Susan B. Anthony, Reformer, Woman-Suffrage Leader: 1820-1906 "Women, we might as well be dogs baying the moon as petitioners without the right to vote!" Americans Who Tell the Truth portrait by Robert Shetterly.
On March 8, 1884, Susan B. Anthony addresses the U.S. House Judiciary Committee arguing for an amendment to the U.S. Constitution granting women the right to vote. Not until June 4, 1919, did Congress approve what was nicknamed the "Anthony Amendment". On August 18, 1920, the states ratified it as the Nineteenth Amendment to the Constitution.
Susan B. Anthony (1820 - 1906) dedicated her life to "the cause," the woman suffrage movement. The accomplishments of Susan B. Anthony paved the way for the passage of the Nineteenth Amendment in 1920 (14 years after her death) which gave women the right to vote. The woman suffrage movement motto read, "Men their rights and nothing more, women their rights and nothing less."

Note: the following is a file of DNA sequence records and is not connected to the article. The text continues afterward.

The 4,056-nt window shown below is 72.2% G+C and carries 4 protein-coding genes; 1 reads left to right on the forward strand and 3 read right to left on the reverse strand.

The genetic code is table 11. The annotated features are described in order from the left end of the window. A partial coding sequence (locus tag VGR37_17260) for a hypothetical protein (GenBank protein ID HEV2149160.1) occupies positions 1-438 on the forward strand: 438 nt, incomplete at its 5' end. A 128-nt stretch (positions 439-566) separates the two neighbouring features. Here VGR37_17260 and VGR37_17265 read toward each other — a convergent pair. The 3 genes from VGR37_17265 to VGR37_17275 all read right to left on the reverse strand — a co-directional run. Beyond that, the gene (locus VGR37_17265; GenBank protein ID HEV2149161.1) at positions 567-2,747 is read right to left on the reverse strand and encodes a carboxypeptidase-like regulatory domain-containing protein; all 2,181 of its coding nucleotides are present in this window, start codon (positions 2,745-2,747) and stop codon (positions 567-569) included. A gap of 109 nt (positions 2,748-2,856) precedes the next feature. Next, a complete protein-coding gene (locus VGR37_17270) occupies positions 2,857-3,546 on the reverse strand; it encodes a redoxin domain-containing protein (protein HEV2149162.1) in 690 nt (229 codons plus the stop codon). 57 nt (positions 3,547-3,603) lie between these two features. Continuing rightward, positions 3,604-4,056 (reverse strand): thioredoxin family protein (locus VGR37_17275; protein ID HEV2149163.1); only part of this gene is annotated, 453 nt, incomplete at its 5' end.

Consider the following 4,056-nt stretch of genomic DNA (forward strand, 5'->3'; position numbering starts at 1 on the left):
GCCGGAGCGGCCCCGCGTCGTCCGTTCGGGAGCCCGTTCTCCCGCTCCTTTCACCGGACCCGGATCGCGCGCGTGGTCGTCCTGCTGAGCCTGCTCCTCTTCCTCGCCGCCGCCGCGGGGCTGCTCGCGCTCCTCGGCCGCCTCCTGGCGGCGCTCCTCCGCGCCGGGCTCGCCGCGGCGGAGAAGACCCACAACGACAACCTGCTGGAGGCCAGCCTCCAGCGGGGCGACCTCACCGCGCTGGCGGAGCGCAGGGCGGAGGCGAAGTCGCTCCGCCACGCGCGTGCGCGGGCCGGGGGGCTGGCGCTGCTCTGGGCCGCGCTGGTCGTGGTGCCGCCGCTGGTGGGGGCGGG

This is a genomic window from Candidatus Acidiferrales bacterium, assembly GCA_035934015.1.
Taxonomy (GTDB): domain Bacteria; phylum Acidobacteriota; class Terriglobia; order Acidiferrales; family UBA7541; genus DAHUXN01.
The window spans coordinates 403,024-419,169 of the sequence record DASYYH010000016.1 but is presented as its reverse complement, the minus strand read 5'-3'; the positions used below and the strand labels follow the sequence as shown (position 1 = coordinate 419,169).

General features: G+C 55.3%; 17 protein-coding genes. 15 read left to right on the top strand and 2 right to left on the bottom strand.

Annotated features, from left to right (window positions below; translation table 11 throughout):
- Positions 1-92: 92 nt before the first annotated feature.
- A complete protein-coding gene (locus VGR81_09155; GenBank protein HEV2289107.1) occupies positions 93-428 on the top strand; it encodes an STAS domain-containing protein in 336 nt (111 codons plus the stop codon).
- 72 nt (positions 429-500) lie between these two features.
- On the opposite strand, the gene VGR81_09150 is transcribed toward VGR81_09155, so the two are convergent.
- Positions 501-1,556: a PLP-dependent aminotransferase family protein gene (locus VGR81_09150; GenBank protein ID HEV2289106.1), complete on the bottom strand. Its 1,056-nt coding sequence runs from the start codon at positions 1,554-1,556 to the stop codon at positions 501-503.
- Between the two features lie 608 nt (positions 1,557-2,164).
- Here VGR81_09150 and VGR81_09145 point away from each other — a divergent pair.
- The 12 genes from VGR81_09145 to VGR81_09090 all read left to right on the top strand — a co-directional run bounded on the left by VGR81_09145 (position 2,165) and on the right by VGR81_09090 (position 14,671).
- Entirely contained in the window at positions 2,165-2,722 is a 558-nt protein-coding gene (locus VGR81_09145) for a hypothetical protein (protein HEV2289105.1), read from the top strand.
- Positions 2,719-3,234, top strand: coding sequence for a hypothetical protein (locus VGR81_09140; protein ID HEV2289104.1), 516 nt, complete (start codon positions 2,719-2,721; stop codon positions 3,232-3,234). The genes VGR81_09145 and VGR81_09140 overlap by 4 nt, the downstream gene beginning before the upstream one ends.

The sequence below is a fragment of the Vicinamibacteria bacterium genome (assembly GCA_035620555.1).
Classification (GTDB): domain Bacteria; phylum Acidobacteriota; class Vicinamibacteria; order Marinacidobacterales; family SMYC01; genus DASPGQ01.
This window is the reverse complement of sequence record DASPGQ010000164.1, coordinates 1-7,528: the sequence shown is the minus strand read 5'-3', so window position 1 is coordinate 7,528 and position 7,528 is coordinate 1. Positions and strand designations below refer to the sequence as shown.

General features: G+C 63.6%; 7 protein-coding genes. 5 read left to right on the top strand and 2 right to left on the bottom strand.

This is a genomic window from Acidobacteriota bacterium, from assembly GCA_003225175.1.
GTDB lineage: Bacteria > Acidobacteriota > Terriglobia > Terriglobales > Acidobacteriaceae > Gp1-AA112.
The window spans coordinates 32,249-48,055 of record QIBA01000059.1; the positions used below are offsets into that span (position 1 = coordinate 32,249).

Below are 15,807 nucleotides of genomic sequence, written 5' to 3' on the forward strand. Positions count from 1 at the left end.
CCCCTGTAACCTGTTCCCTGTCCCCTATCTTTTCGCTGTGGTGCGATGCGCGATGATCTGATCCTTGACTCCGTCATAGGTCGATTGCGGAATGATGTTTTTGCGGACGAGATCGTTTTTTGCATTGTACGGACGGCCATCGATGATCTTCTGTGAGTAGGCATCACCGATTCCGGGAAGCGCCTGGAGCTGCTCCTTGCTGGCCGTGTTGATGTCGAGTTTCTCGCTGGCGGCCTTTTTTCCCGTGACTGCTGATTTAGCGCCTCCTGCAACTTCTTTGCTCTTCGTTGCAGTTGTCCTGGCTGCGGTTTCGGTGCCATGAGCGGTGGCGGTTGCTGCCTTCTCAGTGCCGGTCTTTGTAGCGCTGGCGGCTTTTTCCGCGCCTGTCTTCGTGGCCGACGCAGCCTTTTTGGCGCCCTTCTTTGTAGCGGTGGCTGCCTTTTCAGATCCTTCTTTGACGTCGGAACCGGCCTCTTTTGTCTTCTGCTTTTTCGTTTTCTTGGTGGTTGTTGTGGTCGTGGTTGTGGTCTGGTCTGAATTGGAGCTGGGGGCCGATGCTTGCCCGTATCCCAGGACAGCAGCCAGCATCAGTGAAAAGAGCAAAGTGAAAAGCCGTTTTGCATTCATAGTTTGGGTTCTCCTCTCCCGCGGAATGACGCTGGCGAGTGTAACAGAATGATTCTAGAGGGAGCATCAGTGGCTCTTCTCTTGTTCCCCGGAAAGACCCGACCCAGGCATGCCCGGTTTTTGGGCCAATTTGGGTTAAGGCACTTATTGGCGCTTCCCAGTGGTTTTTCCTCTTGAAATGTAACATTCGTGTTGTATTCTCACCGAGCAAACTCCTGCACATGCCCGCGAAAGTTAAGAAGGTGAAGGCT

Peter Davis Filmmaker, Journalist, Writer : b. 1937 "After the invasion of Iraq, I again heard from Vietnamese the excuse that Americans were good people who happened to have bad leaders. I wondered how long we can get away with that one. My fear is that we are no longer a nation at war but have become a nation of war. My hope is that we will pull back from empire and once again embrace our republic."
Beverly Loraine Greene, believed to be the first #African American woman architect in the United States, was born in Chicago, Illinois on October 4, 1915. She grew up in Chicago and was raised by her father, James A. Greene, a lawyer, and her mother, Vera Greene, a homemaker. Greene earned a Bache